“The most popular products with commercial and institutional clients are retractable fabric pergolas available with a maximum projection of 32 feet, 9 inches—largest in the world—and rotating and retractable louver roofs available with the largest louver width in the world at over 14 feet wide,” Scop adds.
“Our Eclipse Premier is our most popular retractable awning with options like 13-foot projection, a semi cassette hood, a front drop shade and a lifetime frame warranty,” says Bedosky. The awning is powered with motorization equipment by Somfy, which is continuing to evolve.
“By adding smart home technology like our myLink device, exterior motorized products can be operated with voice and app control,” says David Parrett, director of product marketing at Somfy North America. “Our upcoming TaHoma hub will extend integration opportunities for both interior and exterior motorized products as well.”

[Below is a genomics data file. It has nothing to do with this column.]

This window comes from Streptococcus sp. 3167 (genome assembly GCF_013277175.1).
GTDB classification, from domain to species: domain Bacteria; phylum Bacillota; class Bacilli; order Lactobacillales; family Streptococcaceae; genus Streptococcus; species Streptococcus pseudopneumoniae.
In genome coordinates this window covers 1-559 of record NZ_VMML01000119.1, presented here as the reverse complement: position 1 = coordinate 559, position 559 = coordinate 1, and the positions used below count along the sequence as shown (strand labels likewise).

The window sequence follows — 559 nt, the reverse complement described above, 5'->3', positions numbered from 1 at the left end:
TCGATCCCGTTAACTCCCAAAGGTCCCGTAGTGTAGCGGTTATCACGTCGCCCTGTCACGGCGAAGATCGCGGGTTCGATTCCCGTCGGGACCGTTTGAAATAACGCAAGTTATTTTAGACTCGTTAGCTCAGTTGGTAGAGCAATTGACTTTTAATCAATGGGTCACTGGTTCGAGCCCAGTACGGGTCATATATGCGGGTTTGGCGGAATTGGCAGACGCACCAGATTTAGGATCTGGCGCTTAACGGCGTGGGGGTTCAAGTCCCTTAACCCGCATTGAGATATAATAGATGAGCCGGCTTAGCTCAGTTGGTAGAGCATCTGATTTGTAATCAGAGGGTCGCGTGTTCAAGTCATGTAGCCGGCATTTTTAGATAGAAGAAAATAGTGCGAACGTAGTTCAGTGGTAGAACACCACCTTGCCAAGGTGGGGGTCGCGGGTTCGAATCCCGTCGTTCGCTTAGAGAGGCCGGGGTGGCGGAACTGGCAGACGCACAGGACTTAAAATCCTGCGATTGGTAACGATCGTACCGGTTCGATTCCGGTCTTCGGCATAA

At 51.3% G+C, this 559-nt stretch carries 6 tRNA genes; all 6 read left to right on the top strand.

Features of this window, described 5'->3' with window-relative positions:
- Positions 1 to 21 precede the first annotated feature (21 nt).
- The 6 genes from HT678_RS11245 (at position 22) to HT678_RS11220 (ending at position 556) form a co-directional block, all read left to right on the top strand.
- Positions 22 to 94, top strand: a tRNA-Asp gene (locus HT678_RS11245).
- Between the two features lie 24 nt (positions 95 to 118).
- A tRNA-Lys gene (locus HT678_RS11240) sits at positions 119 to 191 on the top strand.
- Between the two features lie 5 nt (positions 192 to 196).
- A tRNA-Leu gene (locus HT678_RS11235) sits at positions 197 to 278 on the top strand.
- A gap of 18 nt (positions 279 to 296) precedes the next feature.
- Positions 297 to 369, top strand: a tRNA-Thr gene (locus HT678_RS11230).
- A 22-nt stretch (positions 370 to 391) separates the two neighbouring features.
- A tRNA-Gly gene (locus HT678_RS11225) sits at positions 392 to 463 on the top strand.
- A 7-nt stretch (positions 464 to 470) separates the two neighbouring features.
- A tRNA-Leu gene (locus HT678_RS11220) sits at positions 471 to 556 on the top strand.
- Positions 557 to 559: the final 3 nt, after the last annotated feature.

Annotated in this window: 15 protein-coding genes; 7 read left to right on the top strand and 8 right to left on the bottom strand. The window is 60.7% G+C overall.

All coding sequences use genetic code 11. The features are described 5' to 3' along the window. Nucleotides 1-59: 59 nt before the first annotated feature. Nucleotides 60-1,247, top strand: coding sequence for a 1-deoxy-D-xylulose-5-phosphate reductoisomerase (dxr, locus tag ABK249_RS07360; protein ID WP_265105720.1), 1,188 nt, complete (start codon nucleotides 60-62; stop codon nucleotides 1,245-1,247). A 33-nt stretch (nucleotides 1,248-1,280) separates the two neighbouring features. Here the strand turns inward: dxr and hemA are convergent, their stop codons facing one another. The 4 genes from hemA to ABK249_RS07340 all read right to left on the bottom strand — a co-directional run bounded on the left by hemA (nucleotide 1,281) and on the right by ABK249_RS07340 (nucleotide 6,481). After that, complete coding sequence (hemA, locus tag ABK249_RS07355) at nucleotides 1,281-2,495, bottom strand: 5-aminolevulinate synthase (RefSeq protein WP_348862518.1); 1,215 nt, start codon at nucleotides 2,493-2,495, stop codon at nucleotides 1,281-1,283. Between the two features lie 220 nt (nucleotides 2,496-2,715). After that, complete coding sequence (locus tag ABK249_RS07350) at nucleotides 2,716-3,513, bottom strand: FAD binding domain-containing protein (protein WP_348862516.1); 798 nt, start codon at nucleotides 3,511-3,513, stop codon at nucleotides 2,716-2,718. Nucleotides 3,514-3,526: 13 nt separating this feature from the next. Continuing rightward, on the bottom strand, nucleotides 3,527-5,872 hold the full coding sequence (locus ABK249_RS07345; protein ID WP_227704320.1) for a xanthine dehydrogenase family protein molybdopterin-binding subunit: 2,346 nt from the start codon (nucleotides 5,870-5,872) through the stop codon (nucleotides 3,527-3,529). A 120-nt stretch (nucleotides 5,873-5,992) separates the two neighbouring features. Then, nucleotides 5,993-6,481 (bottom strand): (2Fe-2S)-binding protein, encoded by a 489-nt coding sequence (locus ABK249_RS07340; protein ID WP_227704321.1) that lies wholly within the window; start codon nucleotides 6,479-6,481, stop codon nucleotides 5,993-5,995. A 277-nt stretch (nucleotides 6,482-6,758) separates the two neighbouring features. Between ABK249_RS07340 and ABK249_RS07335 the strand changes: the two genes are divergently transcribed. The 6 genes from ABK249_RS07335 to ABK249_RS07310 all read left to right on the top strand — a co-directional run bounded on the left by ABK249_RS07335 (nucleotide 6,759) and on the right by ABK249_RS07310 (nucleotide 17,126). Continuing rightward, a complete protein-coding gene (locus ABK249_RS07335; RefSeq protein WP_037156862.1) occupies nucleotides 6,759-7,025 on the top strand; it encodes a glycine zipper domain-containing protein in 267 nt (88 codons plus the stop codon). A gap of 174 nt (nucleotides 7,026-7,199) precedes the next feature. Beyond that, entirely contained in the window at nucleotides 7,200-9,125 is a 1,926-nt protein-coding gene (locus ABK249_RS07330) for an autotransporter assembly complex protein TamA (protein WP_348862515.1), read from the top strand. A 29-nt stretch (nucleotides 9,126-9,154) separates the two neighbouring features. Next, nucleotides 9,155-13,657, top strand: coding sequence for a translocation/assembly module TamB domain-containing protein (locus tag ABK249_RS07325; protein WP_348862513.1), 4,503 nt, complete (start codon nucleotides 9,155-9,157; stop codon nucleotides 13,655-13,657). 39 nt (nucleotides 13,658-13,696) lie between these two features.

Specifying the right awning
When helping homeowners choose the right awning, Scop has several recommendations for considerations designers and retailers should take into account. One big one is helping people determine what size their awning should be. “Larger units can accommodate more people, tables and chairs, so it’s important to consider if the space will only be used for a few people or for large gatherings such as barbecues and parties,” he says.
Protection level is another. “If the client is looking for rain protection, do they want a product that is water resistant or waterproof?” Scop asks. “If the client is looking to cover a patio or deck, are they also looking to protect the inside of the house or building from damaging UV rays, heat and glare?” Some awnings are intended for sun protection only. Others can help with sun and light rain, sun and heavy rain protection, or sun and heavy rain and snow, but it’s important to specify the right one.